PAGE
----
The whole world remains impressed and hopeful with the United States because they can see in us and what we are supposed to strive for the best that humanity can do for itself. Even after the past eight years which seemed more like the 19th century than the 20th much less the 21st, people still risk their lives sneaking through deserts or stuffing into shipping containers to sneak in here, or seek to get their education here, or escape in so many other ways to get here because of what this country symbolizes. Because it is an article of faith that WE THE PEOPLE will somehow manage to continue to work to form a more perfect union.

Very often we forget that it requires work to improve and that even figuring out what to improve isn’t so easy. Of course agreeing how to go about that process is even more difficult but that is the inherent messiness of a system that allows everyone to express and work to promote their opinions.

And this place is a mess right now because we are leaving a period where an important part of our society thought the symbols we strive to embody thought eternal vigilance wasn’t necessary. That it was just an article of faith. We know better now though. We were raised better than that. And we will be better for that as a result. The whole world is depending on us as WE THE PEOPLE to form a more perfect union. It’s time to turn the symbols into reality.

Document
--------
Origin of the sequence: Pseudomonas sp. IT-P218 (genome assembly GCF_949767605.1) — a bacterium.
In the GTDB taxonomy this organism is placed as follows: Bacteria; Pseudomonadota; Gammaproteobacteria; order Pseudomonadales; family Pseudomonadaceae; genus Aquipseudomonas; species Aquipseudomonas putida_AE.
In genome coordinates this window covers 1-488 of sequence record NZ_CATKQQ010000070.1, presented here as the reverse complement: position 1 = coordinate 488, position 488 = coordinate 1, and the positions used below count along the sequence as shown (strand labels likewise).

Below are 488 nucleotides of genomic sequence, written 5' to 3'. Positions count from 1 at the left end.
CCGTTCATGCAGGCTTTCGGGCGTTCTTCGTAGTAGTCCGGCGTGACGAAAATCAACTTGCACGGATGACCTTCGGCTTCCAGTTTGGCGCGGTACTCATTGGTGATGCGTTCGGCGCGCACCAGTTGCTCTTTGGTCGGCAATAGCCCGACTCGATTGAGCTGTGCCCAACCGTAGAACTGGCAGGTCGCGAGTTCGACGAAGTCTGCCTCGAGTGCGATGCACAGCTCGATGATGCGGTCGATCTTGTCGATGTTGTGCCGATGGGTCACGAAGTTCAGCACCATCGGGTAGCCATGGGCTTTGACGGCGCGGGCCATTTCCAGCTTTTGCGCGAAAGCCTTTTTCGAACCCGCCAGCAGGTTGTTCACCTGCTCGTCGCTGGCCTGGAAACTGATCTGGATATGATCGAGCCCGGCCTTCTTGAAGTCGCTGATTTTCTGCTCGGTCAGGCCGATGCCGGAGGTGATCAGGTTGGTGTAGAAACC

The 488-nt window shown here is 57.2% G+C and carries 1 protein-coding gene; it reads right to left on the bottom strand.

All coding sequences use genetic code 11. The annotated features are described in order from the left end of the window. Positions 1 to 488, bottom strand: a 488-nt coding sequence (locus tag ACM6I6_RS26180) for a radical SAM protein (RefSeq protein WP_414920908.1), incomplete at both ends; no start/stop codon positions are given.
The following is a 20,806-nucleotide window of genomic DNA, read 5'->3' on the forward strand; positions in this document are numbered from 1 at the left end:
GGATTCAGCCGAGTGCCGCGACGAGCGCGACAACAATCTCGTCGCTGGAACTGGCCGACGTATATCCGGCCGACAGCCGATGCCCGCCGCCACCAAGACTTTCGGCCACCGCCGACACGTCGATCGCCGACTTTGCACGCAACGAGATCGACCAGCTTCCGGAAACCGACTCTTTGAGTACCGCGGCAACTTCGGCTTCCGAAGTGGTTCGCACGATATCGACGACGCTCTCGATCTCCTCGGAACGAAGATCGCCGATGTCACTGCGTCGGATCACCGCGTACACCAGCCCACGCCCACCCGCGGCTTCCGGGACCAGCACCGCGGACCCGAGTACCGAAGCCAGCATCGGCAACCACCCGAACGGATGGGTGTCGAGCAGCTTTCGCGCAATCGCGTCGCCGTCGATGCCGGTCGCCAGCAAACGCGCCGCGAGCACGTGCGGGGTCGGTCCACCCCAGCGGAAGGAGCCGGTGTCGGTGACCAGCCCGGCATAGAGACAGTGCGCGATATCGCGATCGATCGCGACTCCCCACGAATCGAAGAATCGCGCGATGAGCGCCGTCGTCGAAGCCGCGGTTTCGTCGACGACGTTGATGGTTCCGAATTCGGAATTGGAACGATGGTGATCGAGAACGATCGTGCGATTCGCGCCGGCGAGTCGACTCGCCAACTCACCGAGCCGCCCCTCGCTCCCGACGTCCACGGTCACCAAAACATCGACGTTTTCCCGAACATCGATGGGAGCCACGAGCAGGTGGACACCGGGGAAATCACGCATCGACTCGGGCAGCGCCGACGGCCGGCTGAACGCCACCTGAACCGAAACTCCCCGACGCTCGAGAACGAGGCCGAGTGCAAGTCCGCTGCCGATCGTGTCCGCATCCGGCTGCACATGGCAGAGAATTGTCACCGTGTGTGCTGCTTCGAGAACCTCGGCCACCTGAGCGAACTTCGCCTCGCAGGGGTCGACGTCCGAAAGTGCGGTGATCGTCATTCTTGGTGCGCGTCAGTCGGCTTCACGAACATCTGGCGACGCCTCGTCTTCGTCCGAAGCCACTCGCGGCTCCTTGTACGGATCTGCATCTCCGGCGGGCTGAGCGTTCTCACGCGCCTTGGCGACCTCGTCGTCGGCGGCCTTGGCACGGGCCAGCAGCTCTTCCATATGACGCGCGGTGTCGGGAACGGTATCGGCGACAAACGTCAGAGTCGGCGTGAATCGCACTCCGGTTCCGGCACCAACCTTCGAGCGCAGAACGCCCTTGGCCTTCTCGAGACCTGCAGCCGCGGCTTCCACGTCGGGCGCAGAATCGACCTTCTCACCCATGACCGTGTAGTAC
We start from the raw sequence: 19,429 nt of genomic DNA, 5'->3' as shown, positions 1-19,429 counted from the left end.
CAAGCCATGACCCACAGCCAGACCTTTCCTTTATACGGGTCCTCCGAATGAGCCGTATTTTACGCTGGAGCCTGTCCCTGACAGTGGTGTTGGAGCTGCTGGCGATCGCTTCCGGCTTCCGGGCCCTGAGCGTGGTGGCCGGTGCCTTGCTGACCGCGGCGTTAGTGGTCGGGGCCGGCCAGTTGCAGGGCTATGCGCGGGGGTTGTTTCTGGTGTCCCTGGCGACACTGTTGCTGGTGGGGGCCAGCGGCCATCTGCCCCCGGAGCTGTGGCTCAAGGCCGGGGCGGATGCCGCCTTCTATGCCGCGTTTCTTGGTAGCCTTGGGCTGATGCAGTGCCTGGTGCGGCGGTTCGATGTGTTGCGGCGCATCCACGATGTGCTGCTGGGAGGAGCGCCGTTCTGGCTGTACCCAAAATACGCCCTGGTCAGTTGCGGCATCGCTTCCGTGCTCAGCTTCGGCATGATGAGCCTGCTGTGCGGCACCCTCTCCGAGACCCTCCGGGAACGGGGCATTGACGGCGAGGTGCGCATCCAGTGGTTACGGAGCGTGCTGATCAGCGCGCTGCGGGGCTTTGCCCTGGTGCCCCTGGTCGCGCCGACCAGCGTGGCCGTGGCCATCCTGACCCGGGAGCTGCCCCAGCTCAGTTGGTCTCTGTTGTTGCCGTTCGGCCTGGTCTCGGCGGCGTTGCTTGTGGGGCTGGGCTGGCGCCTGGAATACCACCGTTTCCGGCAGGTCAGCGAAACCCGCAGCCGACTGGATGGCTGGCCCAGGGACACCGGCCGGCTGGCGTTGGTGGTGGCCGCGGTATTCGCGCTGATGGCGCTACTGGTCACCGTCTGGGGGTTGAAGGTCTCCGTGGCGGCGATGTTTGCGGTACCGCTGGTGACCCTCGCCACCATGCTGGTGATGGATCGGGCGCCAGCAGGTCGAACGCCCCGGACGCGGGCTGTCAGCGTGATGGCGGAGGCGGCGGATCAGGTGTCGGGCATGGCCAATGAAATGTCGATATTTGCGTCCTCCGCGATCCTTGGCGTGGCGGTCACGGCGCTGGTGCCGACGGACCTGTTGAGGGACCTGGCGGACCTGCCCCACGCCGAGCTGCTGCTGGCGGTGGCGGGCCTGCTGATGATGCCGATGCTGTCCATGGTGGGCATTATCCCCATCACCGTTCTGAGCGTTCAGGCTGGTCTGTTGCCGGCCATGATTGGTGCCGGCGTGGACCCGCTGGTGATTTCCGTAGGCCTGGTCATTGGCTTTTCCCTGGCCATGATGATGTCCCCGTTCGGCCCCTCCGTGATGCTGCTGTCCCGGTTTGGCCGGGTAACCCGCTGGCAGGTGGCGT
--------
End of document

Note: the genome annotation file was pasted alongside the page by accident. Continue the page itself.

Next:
The Sotten Libertine said...

For the people of this Nation to truly appreciate what they have here and why people are willing to risk life and limb to enter this country, one needs to travel beyond these borders to a country less privileged than these United States and visit somewhere beyond the 5 star hotels. Freedom is hard to understand or truly appreciate until it has been taken from you. These last 8 years with the suspension of Habeas Corpus, Extraordinary Rendition, Rules on Interrogation and Guantanamo are just a taste of what some third world citizens would consider a mere inconvenience compared to the nightmares of their daily lives. Let we as Americans be truly thankful for the gifts we receive each day through the auspices of our Constitution and the foresight of our Founding Fathers.

Mike P. said...

Which begs the questions "How? What?" I suspect that part of the answer is voluntarism. This past election season has gotten me thinking a lot about that and whether or not we're all ready to accept a leader who's going to ask us for a little sacrifice for the greater good - especially given the level of commitment Barry has ginned up among his supporters and the depth of the problems that have currently got us taking it up the arse. I'm mighty curious what shape the 21st century New Frontier is going to look like.

At least we'll be spared the prospect of Coco the Monkey telling us to go out and shop, though the sour irony is that over the short term, that might actually be good advice for those of us who have a few decades to recoup our retirement losses.